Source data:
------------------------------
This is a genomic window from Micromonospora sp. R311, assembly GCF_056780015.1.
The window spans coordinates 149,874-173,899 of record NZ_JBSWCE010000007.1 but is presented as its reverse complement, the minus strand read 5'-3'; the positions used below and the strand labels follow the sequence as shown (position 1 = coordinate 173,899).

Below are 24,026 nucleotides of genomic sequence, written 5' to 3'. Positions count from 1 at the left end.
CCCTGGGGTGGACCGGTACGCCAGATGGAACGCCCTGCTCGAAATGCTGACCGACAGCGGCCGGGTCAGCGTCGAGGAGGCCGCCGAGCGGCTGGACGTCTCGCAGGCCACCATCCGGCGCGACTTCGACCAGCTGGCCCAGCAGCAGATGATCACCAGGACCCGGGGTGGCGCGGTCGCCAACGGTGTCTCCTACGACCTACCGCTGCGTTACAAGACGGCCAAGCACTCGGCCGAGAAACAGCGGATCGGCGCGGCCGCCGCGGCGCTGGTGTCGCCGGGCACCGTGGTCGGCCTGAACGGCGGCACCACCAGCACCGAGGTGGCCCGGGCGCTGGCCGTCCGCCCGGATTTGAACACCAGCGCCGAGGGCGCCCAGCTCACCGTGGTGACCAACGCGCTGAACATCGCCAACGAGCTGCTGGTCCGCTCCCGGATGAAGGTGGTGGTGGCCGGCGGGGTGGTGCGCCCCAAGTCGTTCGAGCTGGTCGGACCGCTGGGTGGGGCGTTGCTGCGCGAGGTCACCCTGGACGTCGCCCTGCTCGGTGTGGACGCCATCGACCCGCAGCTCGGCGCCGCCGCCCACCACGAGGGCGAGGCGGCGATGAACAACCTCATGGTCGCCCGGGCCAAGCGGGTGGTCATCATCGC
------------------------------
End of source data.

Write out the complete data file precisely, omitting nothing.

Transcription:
This is a genomic window from Micromonospora sp. R311, assembly GCF_056780015.1.
The window spans coordinates 149,874-173,899 of record NZ_JBSWCE010000007.1 but is presented as its reverse complement, the minus strand read 5'-3'; the positions used below and the strand labels follow the sequence as shown (position 1 = coordinate 173,899).

Below are 24,026 nucleotides of genomic sequence, written 5' to 3'. Positions count from 1 at the left end.
CCCTGGGGTGGACCGGTACGCCAGATGGAACGCCCTGCTCGAAATGCTGACCGACAGCGGCCGGGTCAGCGTCGAGGAGGCCGCCGAGCGGCTGGACGTCTCGCAGGCCACCATCCGGCGCGACTTCGACCAGCTGGCCCAGCAGCAGATGATCACCAGGACCCGGGGTGGCGCGGTCGCCAACGGTGTCTCCTACGACCTACCGCTGCGTTACAAGACGGCCAAGCACTCGGCCGAGAAACAGCGGATCGGCGCGGCCGCCGCGGCGCTGGTGTCGCCGGGCACCGTGGTCGGCCTGAACGGCGGCACCACCAGCACCGAGGTGGCCCGGGCGCTGGCCGTCCGCCCGGATTTGAACACCAGCGCCGAGGGCGCCCAGCTCACCGTGGTGACCAACGCGCTGAACATCGCCAACGAGCTGCTGGTCCGCTCCCGGATGAAGGTGGTGGTGGCCGGCGGGGTGGTGCGCCCCAAGTCGTTCGAGCTGGTCGGACCGCTGGGTGGGGCGTTGCTGCGCGAGGTCACCCTGGACGTCGCCCTGCTCGGTGTGGACGCCATCGACCCGCAGCTCGGCGCCGCCGCCCACCACGAGGGCGAGGCGGCGATGAACAACCTCATGGTCGCCCGGGCCAAGCGGGTGGTCATCATCGC